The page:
Source: Packer, J. I. Concise Theology: A Guide to Historic Christian Beliefs. Wheaton, IL: Tyndale House, 1993.

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Always, for God’s glory and our joy in Him!

Kevin Nunez

General Revelation: God’s Reality is Know To All

Hey everyone! Here we are in day five of Concise Theology from J.I. Packer.

Understanding basic theological truths is important in the life of the believer. Again I will reiterate what J.I Packer says,

theology is for doxology and devotion—that is, the praise of God and the practice of godliness. “

GENERAL REVELATION

GOD’S REALITY IS KNOWN TO ALL

The heavens declare the glory of God;
the skies proclaim the work of his hands.

PSALM 19:1

God’s world is not a shield hiding the Creator’s power and majesty. (Duh! Just look at the picture above God made that galaxy.) From the natural order it is evident that a mighty and majestic Creator is there. Paul says this in Romans 1:19-21, and in Acts 17:28 he calls a Greek poet as witness that humans are divinely created. Paul also affirms that the goodness of this Creator becomes evident from kindly providences (Acts 14:17; cf. Rom. 2:4), and that some at least of the demands of his holy law are known to every human conscience (Rom. 2:14-15), along with the uncomfortable certainty of eventual retributive judgment (Rom. 1:32). These evident certainties constitute the content of general revelation.

General revelation is so-called because everyone receives it, just by virtue of being alive in God’s world.

This has been so from the start of human history. God actively discloses these aspects of himself to all human beings, so that in every case failure to thank and serve the Creator in righteousness is sin against knowledge, and denials of having received this knowledge should not be taken seriously. God’s universal revelation of his power, praiseworthiness, and moral claim is the basis of Paul’s indictment of the whole human race as sinful and guilty before God for failing to serve him as we should (Rom. 1:18–3:19).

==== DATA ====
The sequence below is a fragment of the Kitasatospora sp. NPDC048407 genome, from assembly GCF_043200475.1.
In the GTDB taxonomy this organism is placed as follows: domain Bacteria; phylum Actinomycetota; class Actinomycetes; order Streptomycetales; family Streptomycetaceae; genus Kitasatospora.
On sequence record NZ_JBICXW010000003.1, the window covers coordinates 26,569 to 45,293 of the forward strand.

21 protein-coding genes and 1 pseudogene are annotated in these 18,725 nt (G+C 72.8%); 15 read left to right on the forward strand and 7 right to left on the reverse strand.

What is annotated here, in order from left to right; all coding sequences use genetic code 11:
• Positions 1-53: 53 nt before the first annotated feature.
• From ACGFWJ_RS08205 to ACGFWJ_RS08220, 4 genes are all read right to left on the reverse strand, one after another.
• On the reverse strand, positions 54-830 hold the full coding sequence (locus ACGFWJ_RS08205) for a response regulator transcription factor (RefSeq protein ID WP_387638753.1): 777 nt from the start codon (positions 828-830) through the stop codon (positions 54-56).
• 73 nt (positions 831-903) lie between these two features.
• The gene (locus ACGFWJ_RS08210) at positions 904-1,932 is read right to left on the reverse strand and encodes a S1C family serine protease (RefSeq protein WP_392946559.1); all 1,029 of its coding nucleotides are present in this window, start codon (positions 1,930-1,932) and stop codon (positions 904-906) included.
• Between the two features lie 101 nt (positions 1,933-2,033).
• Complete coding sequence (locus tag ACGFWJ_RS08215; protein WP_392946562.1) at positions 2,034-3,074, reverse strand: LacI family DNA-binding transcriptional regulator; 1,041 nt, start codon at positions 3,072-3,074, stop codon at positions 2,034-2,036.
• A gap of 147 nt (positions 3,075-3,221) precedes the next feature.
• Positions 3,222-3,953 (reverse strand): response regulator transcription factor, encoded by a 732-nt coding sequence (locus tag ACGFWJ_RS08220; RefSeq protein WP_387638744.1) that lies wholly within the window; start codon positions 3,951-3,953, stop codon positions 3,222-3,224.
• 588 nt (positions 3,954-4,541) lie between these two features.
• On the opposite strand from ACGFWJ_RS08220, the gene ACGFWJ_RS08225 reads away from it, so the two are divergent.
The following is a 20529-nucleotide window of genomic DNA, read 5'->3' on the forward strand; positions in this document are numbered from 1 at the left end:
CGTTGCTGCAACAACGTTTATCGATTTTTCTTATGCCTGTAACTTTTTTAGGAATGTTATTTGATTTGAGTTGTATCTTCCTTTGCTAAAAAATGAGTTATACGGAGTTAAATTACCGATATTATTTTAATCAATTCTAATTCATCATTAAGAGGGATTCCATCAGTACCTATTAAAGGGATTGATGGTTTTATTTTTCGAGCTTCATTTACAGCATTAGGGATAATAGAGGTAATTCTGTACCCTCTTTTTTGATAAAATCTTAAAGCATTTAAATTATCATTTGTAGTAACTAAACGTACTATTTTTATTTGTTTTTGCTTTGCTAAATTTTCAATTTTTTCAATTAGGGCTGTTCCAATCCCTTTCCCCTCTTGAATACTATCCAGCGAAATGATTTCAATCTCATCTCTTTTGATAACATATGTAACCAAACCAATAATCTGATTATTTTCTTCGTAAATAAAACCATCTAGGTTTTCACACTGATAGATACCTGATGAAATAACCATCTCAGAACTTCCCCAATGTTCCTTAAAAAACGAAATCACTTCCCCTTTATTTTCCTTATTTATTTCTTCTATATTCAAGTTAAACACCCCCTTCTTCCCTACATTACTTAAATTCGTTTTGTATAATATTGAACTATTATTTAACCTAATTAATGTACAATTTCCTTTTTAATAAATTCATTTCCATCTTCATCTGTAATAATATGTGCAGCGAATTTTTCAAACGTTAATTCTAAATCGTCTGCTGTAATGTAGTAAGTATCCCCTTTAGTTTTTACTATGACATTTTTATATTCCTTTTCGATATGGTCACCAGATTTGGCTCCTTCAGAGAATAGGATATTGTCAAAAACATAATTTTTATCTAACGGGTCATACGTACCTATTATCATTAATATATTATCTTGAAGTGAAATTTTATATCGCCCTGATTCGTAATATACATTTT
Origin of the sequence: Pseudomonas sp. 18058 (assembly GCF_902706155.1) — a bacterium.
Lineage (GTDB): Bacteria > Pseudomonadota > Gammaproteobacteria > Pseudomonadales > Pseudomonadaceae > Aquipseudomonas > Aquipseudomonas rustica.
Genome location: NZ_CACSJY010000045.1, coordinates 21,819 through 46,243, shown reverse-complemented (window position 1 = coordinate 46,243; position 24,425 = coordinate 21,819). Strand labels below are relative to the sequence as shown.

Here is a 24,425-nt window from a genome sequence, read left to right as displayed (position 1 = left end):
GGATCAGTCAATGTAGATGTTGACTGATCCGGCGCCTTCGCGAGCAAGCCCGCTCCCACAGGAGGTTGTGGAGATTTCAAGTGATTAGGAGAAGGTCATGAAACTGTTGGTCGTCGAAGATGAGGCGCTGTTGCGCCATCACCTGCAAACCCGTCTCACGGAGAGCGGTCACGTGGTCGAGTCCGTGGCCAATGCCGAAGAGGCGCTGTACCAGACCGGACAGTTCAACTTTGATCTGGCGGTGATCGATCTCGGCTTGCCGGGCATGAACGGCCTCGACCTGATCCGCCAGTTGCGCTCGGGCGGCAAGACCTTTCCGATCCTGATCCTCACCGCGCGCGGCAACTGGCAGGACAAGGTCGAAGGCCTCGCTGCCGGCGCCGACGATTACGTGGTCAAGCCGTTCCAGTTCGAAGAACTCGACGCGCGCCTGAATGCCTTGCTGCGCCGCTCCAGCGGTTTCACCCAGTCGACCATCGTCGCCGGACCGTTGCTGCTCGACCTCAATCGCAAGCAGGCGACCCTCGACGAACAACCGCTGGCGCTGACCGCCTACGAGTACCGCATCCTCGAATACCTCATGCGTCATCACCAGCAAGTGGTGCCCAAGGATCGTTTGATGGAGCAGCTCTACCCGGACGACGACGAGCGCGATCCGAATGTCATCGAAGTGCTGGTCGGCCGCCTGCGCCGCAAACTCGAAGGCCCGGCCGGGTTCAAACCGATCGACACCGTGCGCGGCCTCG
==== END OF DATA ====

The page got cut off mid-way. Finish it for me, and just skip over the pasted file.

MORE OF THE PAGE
God has now supplemented general revelation with the further revelation of himself as Savior of sinners through Jesus Christ. This revelation, given in history and embodied in Scripture, and opening the door of salvation to the lost, is usually called special or specific revelation. It includes explicit verbal statement of all that general revelation tells us about God, and teaches us to recognize that revelation in the natural order, in the events of history, and in the makeup of human beings, so that we learn to see the entire world as, in Calvin’s phrase,

a theatre of the glory of God.

Amen! I will be adding another blog post on this topic General Revelation vs. Special Revelation that doesn’t come from J.I. Packer’s Concise Theology but I think it’s interesting and important to understand. Hope it’s not too confusing and you are learning! :)

Source: Packer, J. I. Concise Theology: A Guide to Historic Christian Beliefs. Wheaton, IL: Tyndale House, 1993.

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Always, for God’s glory and our joy in Him!

Kevin Nunez